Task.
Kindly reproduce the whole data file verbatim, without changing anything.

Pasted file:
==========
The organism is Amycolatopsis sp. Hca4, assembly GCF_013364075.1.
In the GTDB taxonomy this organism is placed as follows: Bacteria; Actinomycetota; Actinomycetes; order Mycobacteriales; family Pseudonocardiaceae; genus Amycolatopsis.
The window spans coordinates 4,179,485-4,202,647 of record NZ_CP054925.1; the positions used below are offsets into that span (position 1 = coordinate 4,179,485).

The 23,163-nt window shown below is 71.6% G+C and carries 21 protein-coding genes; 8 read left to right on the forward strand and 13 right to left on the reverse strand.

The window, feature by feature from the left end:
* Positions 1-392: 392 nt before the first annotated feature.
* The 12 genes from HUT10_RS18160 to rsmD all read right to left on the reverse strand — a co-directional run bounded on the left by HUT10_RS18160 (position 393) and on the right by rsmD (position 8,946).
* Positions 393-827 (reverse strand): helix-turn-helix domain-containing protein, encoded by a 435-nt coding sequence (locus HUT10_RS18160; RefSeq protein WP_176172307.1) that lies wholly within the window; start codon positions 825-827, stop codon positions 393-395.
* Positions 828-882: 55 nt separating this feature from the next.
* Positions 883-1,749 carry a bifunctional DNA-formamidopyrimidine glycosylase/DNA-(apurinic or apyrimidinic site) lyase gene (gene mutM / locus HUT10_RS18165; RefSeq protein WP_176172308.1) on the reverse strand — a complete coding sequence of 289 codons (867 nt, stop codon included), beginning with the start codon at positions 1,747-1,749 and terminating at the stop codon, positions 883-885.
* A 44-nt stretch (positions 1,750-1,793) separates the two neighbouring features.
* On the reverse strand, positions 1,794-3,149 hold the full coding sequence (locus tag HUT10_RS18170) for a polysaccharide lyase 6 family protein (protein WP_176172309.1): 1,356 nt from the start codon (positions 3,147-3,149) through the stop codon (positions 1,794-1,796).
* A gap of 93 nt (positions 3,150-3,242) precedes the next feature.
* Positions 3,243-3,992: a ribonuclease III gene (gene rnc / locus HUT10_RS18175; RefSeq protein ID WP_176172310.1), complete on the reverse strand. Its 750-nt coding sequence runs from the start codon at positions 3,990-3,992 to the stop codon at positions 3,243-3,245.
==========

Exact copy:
The organism is Amycolatopsis sp. Hca4, assembly GCF_013364075.1.
In the GTDB taxonomy this organism is placed as follows: Bacteria; Actinomycetota; Actinomycetes; order Mycobacteriales; family Pseudonocardiaceae; genus Amycolatopsis.
The window spans coordinates 4,179,485-4,202,647 of record NZ_CP054925.1; the positions used below are offsets into that span (position 1 = coordinate 4,179,485).

The 23,163-nt window shown below is 71.6% G+C and carries 21 protein-coding genes; 8 read left to right on the forward strand and 13 right to left on the reverse strand.

The window, feature by feature from the left end:
* Positions 1-392: 392 nt before the first annotated feature.
* The 12 genes from HUT10_RS18160 to rsmD all read right to left on the reverse strand — a co-directional run bounded on the left by HUT10_RS18160 (position 393) and on the right by rsmD (position 8,946).
* Positions 393-827 (reverse strand): helix-turn-helix domain-containing protein, encoded by a 435-nt coding sequence (locus HUT10_RS18160; RefSeq protein WP_176172307.1) that lies wholly within the window; start codon positions 825-827, stop codon positions 393-395.
* Positions 828-882: 55 nt separating this feature from the next.
* Positions 883-1,749 carry a bifunctional DNA-formamidopyrimidine glycosylase/DNA-(apurinic or apyrimidinic site) lyase gene (gene mutM / locus HUT10_RS18165; RefSeq protein WP_176172308.1) on the reverse strand — a complete coding sequence of 289 codons (867 nt, stop codon included), beginning with the start codon at positions 1,747-1,749 and terminating at the stop codon, positions 883-885.
* A 44-nt stretch (positions 1,750-1,793) separates the two neighbouring features.
* On the reverse strand, positions 1,794-3,149 hold the full coding sequence (locus tag HUT10_RS18170) for a polysaccharide lyase 6 family protein (protein WP_176172309.1): 1,356 nt from the start codon (positions 3,147-3,149) through the stop codon (positions 1,794-1,796).
* A gap of 93 nt (positions 3,150-3,242) precedes the next feature.
* Positions 3,243-3,992: a ribonuclease III gene (gene rnc / locus HUT10_RS18175; RefSeq protein ID WP_176172310.1), complete on the reverse strand. Its 750-nt coding sequence runs from the start codon at positions 3,990-3,992 to the stop codon at positions 3,243-3,245.